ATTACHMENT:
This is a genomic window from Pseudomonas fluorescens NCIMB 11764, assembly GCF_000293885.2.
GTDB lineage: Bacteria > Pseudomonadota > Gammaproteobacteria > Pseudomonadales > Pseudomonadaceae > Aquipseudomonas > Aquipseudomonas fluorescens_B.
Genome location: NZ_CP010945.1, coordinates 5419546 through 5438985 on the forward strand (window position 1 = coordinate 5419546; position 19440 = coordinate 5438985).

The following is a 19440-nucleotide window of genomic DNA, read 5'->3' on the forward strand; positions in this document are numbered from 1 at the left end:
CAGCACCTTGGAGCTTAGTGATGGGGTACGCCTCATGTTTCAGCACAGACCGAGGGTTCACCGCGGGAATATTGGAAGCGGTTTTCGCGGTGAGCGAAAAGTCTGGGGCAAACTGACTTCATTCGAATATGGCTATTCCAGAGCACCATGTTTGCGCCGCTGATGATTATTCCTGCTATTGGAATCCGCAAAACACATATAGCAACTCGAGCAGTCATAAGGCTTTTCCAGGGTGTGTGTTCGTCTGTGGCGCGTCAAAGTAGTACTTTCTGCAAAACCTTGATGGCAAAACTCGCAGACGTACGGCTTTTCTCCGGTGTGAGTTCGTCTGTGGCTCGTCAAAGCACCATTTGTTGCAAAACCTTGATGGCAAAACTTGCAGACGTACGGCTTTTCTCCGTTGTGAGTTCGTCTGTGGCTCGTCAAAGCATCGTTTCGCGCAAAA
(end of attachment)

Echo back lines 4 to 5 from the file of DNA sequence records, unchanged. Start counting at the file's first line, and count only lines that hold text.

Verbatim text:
The following is a 19440-nucleotide window of genomic DNA, read 5'->3' on the forward strand; positions in this document are numbered from 1 at the left end:
CAGCACCTTGGAGCTTAGTGATGGGGTACGCCTCATGTTTCAGCACAGACCGAGGGTTCACCGCGGGAATATTGGAAGCGGTTTTCGCGGTGAGCGAAAAGTCTGGGGCAAACTGACTTCATTCGAATATGGCTATTCCAGAGCACCATGTTTGCGCCGCTGATGATTATTCCTGCTATTGGAATCCGCAAAACACATATAGCAACTCGAGCAGTCATAAGGCTTTTCCAGGGTGTGTGTTCGTCTGTGGCGCGTCAAAGTAGTACTTTCTGCAAAACCTTGATGGCAAAACTCGCAGACGTACGGCTTTTCTCCGGTGTGAGTTCGTCTGTGGCTCGTCAAAGCACCATTTGTTGCAAAACCTTGATGGCAAAACTTGCAGACGTACGGCTTTTCTCCGTTGTGAGTTCGTCTGTGGCTCGTCAAAGCATCGTTTCGCGCAAAA